By 1300, England and other West-European countries had undergone a significant degree of commercialisation. More and more communities, both urban and rural, depended on an efficient network of local markets to obtain the goods they needed, in particular for their food.
Yet in spite of this, some landed lords and, most notably, monasteries and convents continued to rely on the produce of their own estates, even though there were significant costs and risks associated with the production, transportation and storage of their own food. Philip Slavin sets out to account for this puzzling situation through an in-depth study of the changing patterns and fortunes of the provisioning of Norwich Cathedral Priory between c.1260 and 1536. Close analysis of contemporary archival sources reveals that the Priory made a deliberate choice, dictated by various economic, social and environmental factors and which, altogether, made isolation from the market a profitable, and very rational, option.
This is a new sort of estate study that considers questions of both production and consumption as well as health issues, including the problems of overeating and obesity occurring in late-medieval monastic populations. Particular attention is given to the production, transportation, storage and consumption by the Priory household of grain-based products. In the late-medieval period, grains were the single most important component in the daily diet, for both commoners and the higher echelons, accounting for between 50 and 80 per cent of total calorific intake.
Although focusing on one specific region, this is more than just a regional study, analysing as it does a microcosm of the late-medieval English economy and society at a time of political, socio-economic and biological shocks and crises, including years of bad weather, famine, pestilence (both human and bovine), warfare and revolts. The study of the food supply of late-medieval conventual households sheds much light on the wider process of decline and eventual collapse of direct demesne management in particular, and feudalism in general, in the post-Black Death era.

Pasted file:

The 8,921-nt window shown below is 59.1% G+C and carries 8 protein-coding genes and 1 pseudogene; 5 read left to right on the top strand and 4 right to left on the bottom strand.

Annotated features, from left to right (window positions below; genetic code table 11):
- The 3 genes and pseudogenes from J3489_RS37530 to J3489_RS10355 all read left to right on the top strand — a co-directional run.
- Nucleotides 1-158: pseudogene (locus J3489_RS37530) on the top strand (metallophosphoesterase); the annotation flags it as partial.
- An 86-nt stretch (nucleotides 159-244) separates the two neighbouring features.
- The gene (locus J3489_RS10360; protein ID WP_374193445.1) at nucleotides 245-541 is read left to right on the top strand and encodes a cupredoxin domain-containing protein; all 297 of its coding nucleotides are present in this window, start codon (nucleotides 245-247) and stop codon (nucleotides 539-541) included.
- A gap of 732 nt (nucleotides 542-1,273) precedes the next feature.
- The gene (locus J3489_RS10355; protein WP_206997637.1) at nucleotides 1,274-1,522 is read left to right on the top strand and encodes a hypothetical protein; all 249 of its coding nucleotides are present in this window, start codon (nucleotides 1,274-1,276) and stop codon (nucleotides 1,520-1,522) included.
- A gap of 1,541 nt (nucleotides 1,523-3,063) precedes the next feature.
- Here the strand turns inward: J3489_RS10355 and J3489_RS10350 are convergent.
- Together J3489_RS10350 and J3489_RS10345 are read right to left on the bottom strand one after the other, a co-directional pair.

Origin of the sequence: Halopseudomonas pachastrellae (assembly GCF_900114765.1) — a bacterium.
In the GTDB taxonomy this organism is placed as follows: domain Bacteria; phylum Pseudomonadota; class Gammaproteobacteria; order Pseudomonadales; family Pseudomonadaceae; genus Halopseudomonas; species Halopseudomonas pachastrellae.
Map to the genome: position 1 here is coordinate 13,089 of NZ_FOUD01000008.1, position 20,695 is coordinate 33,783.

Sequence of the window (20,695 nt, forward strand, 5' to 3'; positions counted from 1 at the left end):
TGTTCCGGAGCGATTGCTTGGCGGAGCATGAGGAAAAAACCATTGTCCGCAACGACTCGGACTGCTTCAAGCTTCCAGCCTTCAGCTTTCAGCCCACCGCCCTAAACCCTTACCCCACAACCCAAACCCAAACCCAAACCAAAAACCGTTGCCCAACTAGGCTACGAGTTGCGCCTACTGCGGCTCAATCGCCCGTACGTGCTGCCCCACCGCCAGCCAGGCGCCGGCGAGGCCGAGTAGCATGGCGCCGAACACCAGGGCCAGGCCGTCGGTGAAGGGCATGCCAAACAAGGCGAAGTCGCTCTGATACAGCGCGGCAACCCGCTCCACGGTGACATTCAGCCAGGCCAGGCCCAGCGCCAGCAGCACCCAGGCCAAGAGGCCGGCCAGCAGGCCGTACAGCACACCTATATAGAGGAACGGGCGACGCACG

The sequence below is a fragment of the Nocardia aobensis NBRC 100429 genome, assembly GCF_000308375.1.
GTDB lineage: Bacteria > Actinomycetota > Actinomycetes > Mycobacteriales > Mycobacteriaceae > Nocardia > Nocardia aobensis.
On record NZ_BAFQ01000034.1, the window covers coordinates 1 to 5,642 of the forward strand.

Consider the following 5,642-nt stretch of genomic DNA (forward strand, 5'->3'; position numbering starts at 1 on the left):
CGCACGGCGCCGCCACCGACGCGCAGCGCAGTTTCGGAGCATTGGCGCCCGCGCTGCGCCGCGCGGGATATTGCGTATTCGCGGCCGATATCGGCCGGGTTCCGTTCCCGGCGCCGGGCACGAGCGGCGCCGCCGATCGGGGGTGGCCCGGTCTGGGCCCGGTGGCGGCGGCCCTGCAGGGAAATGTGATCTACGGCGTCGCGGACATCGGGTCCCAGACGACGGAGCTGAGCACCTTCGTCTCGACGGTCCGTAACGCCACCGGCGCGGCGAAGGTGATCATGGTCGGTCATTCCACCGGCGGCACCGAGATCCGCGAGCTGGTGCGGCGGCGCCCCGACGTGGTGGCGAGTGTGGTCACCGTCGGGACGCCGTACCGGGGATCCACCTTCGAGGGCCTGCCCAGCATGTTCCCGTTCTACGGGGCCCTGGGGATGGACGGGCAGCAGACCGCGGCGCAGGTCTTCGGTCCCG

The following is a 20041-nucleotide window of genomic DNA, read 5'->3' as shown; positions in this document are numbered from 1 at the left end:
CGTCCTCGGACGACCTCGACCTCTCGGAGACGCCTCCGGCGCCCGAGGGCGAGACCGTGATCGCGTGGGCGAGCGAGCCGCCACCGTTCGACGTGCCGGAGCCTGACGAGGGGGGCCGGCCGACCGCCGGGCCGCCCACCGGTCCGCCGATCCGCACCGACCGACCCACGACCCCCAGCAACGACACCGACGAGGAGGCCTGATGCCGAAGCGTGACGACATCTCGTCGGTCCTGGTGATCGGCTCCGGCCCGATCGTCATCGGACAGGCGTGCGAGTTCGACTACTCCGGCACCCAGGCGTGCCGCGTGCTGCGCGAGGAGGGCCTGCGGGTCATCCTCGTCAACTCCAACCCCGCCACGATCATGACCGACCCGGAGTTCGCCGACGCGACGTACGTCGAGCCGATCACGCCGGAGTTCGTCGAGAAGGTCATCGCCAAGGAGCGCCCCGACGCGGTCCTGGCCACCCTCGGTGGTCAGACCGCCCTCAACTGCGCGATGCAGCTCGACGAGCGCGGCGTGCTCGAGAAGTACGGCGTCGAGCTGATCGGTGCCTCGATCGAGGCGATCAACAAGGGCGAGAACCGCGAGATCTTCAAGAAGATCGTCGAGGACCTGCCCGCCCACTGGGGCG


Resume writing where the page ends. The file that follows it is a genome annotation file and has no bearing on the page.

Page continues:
Philip Slavin is a Mellon Fellow and a lecturer in the Department of Economics at McGill University, Montreal, specialising in late-medieval economic, social and environmental history.
ISBN 978-1-907396-63-2; September 2012; 240pp; Paperback
“This is another fascinating volume in University of Hertfordshire Press's laudable series of affordable local studies.” Heather Falvey, The Ricardian
“By making empirical academic scholarship available at an accessible price, University of Hertfordshire Press provides an important service to local and landscape historians, many of whom do not enjoy easy access to university libraries. In the eleventh volume of their series 'Studies in Regional and Local History', Philip Slavin deploys an impressive number and range of documents to investigate how Norwich Cathedral Priory (which, in the early fourteenth century, housed approximately sixty monks and 240 lay brethren and staff) met its enormous requirement for bread and ale, the bedrocks of the medieval diet.” David Stone, Landscape History
“This highly detailed study will be of particular value to readers with interests in medieval economic history, Norwich cathedral and its estates, or simply wanting to know more about how medieval monks organised their supplies of bread, ale and other provisions.” John S Lee, The Local Historian
“This book is about the production and consumption of arable crops by a large monastic institution, Norwich Cathedral Priory, in the later middle ages. It demonstrates the exciting and satisfying results that can be achieved from a thorough and expert analysis of a relatively complete archive, especially when the author is testing various theoretical perspectives against the empirical evidence.” Christopher Dyer, Economic History Review
“An extraordinary piece of research. This is a strongly recommended resource because it has wider applications than its seeming central purpose. Clearly it says a great deal about medieval Norfolk but what it reveals should also provide a template for those who are interested in the way that large and small religious houses elsewhere also organized their supply chains.” Historical Association
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